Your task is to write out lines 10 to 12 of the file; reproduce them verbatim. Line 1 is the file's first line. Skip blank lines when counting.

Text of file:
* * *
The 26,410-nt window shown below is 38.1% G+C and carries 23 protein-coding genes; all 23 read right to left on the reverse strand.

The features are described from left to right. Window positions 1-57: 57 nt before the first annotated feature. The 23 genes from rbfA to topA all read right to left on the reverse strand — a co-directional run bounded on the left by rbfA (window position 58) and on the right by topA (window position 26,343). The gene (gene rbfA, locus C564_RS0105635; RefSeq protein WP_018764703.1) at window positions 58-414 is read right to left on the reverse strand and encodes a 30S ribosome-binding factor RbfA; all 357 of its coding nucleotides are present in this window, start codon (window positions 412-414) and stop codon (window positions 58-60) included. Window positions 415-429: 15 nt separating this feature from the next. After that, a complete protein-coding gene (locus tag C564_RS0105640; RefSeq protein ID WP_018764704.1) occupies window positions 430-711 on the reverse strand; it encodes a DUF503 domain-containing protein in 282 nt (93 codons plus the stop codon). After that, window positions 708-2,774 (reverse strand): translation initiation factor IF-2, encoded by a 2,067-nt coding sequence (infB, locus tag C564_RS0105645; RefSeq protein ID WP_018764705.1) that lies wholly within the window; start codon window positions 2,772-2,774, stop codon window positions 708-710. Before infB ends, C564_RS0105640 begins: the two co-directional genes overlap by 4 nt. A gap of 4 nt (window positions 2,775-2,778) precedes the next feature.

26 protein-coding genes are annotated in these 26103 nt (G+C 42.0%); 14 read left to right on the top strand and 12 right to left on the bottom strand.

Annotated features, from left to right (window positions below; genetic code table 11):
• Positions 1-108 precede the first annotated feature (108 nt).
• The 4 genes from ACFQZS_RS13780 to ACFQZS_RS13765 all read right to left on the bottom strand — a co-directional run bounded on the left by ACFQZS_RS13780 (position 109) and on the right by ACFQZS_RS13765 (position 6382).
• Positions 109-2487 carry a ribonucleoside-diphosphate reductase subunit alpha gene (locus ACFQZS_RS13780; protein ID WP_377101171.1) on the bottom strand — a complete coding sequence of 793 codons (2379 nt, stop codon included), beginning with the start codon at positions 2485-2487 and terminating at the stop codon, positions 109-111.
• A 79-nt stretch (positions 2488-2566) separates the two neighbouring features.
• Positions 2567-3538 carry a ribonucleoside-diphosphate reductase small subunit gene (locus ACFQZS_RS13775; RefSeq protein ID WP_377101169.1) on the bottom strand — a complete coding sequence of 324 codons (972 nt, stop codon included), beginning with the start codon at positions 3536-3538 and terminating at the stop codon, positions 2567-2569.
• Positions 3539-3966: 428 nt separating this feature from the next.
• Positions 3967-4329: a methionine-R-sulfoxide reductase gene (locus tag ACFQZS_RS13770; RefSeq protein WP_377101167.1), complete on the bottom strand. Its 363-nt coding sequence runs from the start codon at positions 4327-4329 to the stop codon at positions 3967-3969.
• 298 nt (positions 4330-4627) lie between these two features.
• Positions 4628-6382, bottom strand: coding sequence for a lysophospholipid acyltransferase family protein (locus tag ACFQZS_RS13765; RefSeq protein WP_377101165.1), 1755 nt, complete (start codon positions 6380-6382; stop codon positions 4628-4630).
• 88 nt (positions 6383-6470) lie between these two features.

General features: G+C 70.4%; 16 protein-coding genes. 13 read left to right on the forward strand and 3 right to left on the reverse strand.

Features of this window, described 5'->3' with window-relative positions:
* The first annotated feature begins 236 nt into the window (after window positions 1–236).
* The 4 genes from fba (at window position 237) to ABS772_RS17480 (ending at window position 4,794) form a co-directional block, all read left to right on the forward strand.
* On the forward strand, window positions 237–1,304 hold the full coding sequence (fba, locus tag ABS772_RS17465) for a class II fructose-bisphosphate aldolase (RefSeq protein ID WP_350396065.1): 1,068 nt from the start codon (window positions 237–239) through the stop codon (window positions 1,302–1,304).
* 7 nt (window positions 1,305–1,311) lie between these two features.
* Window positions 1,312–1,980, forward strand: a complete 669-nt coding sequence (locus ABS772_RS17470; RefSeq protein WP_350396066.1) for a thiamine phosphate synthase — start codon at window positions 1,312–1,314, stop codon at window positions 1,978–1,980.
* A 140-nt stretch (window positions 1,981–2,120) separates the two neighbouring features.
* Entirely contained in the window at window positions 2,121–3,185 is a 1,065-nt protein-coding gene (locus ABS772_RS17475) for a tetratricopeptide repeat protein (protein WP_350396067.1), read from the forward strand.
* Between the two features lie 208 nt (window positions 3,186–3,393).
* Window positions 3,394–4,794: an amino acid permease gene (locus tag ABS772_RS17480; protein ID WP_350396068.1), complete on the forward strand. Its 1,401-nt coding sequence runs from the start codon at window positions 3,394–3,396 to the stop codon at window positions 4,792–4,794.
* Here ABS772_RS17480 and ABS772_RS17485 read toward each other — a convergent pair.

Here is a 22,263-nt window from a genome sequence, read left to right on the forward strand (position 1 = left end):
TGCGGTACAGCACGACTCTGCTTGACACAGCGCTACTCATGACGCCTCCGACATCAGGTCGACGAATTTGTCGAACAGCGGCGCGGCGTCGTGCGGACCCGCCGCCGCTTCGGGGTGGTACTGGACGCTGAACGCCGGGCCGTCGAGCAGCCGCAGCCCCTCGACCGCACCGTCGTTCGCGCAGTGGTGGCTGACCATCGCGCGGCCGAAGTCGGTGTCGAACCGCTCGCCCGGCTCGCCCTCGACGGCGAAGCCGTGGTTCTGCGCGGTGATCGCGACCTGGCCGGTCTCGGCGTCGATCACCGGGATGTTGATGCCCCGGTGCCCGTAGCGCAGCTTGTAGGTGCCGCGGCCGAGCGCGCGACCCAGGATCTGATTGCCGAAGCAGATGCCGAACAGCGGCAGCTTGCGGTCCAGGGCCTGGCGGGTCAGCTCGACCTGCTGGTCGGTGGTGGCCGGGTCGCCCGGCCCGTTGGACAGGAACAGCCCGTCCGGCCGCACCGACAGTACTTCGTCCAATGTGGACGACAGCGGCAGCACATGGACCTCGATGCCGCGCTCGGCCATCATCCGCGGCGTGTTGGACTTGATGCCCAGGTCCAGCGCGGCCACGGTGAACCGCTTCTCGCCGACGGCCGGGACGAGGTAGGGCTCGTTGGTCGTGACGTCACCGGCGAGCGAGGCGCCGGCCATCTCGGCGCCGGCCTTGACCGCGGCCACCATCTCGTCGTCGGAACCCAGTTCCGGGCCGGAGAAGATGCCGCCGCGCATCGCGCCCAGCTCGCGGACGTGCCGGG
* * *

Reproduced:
• Positions 3539-3966: 428 nt separating this feature from the next.
• Positions 3967-4329: a methionine-R-sulfoxide reductase gene (locus tag ACFQZS_RS13770; RefSeq protein WP_377101167.1), complete on the bottom strand. Its 363-nt coding sequence runs from the start codon at positions 4327-4329 to the stop codon at positions 3967-3969.
• 298 nt (positions 4330-4627) lie between these two features.